No shame and the Joy of Freedom

Photo by Mohamed Nohassi on Unsplash


I want to try something a little different with this post. Most of my writing consists of memories I’m sifting through and I think I do this to avoid myself; mainly out of shame. I then have to ask myself what it is I am ashamed of? My mental illness and the stigma? The belief I’m being pitied and seen as a victim? The shame of all that has been done to me and that I see myself as weak?


All the above is true and proven by a particular experience that happened last week that just now got resolved. The nurse practitioner that manages my medication is trying to wean me off zoloft because I was blunt and on such a high dose and trying to get me on pristiq as she feels it will better help with my PTSD. my initial reaction to this was scepticism mixed with trust and hope. My gut kept screaming at me though and I wanted to tell her that going down on the zoloft was ok since she added an add on med that boosted the effectiveness of the zoloft but to wean me completely might cause a drop in my stability; meaning the depression and anxiety would creep back into the picture.


Sure enough, after 2 months of getting my dosage down to 100 mg I started sinking. I felt the effects of going from 150 mg to 100 mg the very next day as I called my nurse in the middle of a panic attack. I left her a message and when she called back I did not answer nor did I listen to her voicemail.


My therapist works very closely with my nurse and I recounted the situation to her. Explaining the shame I feel in regards to the stigma that surrounds mental illness and the fact I was not strong enough to handle the transition with my meds. She immediately texted my nurse and I was given the OK to go back up to 150 mg which was a huge relief in and of itself but my reaction to the whole situation left me confused.


I’m a runner. When people get too close I bolt, or if I accidentally let some of my weakness show through I cut whoever saw it off. I hate that I do this; but I understand why. Growing up weakness was exploited. For example, if I made a comment about not liking my hair my mother would play on this as a result of her jealousy of any female she was “intimidated” by. She always had to be the prettiest, smartest or whatever else ran through her head and anyone she perceived as a threat to her superiority was targeted.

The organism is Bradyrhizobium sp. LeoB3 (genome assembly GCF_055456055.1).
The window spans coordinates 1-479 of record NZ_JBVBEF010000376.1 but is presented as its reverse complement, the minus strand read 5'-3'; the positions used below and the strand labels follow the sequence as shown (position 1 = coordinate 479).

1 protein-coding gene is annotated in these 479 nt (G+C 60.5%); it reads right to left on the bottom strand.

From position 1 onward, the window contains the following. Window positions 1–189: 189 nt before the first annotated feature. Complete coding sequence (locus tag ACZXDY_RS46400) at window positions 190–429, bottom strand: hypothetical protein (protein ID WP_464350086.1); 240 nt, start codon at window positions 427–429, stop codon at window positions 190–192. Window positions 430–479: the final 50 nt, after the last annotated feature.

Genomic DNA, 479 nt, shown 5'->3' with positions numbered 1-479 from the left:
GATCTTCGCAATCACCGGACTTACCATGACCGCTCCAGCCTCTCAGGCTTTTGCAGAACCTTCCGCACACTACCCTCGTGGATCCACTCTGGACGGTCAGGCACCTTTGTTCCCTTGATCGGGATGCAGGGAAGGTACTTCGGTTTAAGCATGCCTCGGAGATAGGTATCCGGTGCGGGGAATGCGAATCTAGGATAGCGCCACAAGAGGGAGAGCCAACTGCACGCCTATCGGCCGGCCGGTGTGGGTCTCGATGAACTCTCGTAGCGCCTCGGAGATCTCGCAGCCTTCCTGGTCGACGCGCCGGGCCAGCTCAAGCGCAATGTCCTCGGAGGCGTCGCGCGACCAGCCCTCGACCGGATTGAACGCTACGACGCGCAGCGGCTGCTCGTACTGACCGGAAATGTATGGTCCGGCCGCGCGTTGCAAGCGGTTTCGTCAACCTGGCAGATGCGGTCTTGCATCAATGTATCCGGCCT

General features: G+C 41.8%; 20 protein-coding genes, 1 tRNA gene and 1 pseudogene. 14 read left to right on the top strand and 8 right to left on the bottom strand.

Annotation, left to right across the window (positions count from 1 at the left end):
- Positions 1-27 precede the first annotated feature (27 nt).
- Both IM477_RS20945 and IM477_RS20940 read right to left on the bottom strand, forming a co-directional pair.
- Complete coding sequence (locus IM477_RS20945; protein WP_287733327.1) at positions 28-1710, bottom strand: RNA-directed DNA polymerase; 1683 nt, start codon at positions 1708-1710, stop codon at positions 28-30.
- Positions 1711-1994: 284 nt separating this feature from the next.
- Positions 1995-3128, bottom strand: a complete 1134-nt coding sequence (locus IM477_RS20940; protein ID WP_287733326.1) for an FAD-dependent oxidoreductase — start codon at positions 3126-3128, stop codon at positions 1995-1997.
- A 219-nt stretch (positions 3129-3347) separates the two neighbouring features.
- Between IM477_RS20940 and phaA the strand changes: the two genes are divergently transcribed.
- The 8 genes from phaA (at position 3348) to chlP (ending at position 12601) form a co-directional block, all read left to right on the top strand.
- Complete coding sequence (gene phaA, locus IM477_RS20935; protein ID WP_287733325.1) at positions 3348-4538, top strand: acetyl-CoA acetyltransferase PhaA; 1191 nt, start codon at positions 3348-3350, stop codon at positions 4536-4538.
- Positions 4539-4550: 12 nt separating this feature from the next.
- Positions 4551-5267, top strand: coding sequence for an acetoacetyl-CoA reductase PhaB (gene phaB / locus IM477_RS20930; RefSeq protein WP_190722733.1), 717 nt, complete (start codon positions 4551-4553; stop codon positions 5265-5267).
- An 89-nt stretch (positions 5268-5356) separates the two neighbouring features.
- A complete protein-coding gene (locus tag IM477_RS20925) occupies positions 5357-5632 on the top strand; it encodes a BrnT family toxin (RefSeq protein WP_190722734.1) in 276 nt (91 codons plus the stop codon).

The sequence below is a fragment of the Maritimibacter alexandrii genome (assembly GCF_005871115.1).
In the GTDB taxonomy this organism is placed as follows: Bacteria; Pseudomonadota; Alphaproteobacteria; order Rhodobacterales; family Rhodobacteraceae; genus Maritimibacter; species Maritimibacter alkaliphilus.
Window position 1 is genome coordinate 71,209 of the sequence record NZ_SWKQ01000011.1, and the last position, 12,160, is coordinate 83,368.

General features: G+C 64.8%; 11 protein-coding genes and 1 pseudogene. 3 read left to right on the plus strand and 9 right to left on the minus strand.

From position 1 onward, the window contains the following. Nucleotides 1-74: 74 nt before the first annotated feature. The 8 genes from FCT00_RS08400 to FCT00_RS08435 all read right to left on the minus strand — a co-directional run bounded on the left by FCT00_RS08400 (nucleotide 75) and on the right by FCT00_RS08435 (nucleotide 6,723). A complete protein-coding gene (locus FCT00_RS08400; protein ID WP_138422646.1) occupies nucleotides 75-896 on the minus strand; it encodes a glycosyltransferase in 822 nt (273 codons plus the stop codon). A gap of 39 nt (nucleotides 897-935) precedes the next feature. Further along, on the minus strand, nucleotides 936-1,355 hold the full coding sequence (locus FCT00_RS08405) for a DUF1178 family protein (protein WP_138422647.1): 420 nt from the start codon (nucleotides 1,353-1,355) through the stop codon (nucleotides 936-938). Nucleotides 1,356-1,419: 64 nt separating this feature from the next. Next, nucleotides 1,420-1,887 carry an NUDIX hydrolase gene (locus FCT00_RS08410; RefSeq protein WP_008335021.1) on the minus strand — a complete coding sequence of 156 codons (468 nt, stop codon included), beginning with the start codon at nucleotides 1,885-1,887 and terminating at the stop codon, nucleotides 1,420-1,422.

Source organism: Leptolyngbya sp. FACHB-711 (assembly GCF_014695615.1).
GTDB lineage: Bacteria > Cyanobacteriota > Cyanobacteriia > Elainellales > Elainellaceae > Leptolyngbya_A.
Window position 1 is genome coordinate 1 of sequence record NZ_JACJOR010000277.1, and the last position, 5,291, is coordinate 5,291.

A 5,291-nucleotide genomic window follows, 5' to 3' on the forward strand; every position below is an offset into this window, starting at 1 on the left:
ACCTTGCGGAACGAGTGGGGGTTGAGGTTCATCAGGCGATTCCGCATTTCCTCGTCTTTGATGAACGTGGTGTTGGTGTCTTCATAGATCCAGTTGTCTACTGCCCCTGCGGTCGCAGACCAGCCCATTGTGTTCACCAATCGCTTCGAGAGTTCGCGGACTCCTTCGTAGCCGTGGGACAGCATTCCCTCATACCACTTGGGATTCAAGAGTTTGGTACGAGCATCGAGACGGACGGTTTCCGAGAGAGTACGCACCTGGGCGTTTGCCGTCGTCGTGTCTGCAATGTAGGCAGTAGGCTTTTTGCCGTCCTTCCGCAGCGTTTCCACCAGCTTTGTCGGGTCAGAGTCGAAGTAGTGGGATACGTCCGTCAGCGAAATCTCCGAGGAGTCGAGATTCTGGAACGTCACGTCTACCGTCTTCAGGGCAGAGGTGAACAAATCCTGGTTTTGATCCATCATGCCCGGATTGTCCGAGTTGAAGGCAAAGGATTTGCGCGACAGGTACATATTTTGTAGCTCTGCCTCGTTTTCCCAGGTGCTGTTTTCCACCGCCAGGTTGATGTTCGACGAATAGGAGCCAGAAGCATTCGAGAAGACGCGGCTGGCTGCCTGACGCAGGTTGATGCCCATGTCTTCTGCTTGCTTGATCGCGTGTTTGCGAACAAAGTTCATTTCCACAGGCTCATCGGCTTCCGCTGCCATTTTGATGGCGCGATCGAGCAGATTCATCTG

There are several lessons I want people to take from my experience. The first is that there is no shame in mental illness. I take this belief to the edge, pushing the envelope. My mother was mentally ill and that is the reason I am able to forgive her on some level. The only shame is when your mental illness hurts others and you refuse treatment. In the end, we are all broken. It is how we handle the broken pieces that dictates who we are and which direction our life will go.


Secondly, for those with a past of abuse trust is next to impossible. We somehow build our own islands in the middle of the sea far away from civilization to avoid interaction with people seen as a threat or “predators”. Childhood abuse survivors take this concept to the extreme. We have grown up having our trust broken at every turn so it is understandable that we isolate to such an extent. But, as adults trying to overcome, we have to accept the fact not everyone is set on breaking our trust which is already in a fragile state.


We are strong because we have known weakness and brave because we have been afraid.

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